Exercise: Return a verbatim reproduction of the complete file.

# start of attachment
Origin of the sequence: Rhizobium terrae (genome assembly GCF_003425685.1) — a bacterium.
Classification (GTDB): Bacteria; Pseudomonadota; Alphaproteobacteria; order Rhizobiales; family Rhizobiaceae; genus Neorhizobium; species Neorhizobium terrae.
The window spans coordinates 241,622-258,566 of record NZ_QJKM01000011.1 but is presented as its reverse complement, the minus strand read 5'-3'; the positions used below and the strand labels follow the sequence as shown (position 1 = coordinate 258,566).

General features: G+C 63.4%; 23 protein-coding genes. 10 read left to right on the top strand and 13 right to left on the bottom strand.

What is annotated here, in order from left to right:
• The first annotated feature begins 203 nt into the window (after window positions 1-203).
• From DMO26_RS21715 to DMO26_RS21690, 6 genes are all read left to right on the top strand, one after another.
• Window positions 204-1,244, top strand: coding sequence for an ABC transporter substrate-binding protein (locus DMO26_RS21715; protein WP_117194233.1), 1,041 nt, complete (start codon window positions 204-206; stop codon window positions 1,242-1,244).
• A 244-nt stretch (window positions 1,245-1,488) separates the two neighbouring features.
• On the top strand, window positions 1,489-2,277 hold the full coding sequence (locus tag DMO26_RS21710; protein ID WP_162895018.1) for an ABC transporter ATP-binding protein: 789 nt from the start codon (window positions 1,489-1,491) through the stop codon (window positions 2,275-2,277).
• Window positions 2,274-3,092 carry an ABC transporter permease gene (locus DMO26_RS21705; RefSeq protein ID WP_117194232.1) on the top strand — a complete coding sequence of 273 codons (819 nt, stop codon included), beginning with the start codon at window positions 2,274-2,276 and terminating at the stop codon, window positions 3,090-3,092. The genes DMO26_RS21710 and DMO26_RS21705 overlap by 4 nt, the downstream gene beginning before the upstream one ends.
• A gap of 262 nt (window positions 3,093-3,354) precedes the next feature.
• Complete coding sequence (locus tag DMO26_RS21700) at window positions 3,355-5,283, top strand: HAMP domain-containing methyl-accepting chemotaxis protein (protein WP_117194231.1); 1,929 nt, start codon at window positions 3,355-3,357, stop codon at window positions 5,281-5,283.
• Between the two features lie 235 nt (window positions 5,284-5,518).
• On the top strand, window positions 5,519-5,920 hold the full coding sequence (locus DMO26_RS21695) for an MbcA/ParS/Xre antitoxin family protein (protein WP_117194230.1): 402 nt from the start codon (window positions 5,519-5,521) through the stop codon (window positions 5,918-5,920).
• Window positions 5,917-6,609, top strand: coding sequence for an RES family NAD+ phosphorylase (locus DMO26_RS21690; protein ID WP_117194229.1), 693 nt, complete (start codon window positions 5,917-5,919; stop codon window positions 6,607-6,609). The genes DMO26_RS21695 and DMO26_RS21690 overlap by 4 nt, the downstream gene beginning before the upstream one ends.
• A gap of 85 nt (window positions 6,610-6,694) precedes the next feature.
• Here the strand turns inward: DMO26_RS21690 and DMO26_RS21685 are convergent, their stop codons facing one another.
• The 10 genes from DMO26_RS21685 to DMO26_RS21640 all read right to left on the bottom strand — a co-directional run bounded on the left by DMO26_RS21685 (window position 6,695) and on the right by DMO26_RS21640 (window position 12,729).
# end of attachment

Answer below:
Origin of the sequence: Rhizobium terrae (genome assembly GCF_003425685.1) — a bacterium.
Classification (GTDB): Bacteria; Pseudomonadota; Alphaproteobacteria; order Rhizobiales; family Rhizobiaceae; genus Neorhizobium; species Neorhizobium terrae.
The window spans coordinates 241,622-258,566 of record NZ_QJKM01000011.1 but is presented as its reverse complement, the minus strand read 5'-3'; the positions used below and the strand labels follow the sequence as shown (position 1 = coordinate 258,566).

General features: G+C 63.4%; 23 protein-coding genes. 10 read left to right on the top strand and 13 right to left on the bottom strand.

What is annotated here, in order from left to right:
• The first annotated feature begins 203 nt into the window (after window positions 1-203).
• From DMO26_RS21715 to DMO26_RS21690, 6 genes are all read left to right on the top strand, one after another.
• Window positions 204-1,244, top strand: coding sequence for an ABC transporter substrate-binding protein (locus DMO26_RS21715; protein WP_117194233.1), 1,041 nt, complete (start codon window positions 204-206; stop codon window positions 1,242-1,244).
• A 244-nt stretch (window positions 1,245-1,488) separates the two neighbouring features.
• On the top strand, window positions 1,489-2,277 hold the full coding sequence (locus tag DMO26_RS21710; protein ID WP_162895018.1) for an ABC transporter ATP-binding protein: 789 nt from the start codon (window positions 1,489-1,491) through the stop codon (window positions 2,275-2,277).
• Window positions 2,274-3,092 carry an ABC transporter permease gene (locus DMO26_RS21705; RefSeq protein ID WP_117194232.1) on the top strand — a complete coding sequence of 273 codons (819 nt, stop codon included), beginning with the start codon at window positions 2,274-2,276 and terminating at the stop codon, window positions 3,090-3,092. The genes DMO26_RS21710 and DMO26_RS21705 overlap by 4 nt, the downstream gene beginning before the upstream one ends.
• A gap of 262 nt (window positions 3,093-3,354) precedes the next feature.
• Complete coding sequence (locus tag DMO26_RS21700) at window positions 3,355-5,283, top strand: HAMP domain-containing methyl-accepting chemotaxis protein (protein WP_117194231.1); 1,929 nt, start codon at window positions 3,355-3,357, stop codon at window positions 5,281-5,283.
• Between the two features lie 235 nt (window positions 5,284-5,518).
• On the top strand, window positions 5,519-5,920 hold the full coding sequence (locus DMO26_RS21695) for an MbcA/ParS/Xre antitoxin family protein (protein WP_117194230.1): 402 nt from the start codon (window positions 5,519-5,521) through the stop codon (window positions 5,918-5,920).
• Window positions 5,917-6,609, top strand: coding sequence for an RES family NAD+ phosphorylase (locus DMO26_RS21690; protein ID WP_117194229.1), 693 nt, complete (start codon window positions 5,917-5,919; stop codon window positions 6,607-6,609). The genes DMO26_RS21695 and DMO26_RS21690 overlap by 4 nt, the downstream gene beginning before the upstream one ends.
• A gap of 85 nt (window positions 6,610-6,694) precedes the next feature.
• Here the strand turns inward: DMO26_RS21690 and DMO26_RS21685 are convergent, their stop codons facing one another.
• The 10 genes from DMO26_RS21685 to DMO26_RS21640 all read right to left on the bottom strand — a co-directional run bounded on the left by DMO26_RS21685 (window position 6,695) and on the right by DMO26_RS21640 (window position 12,729).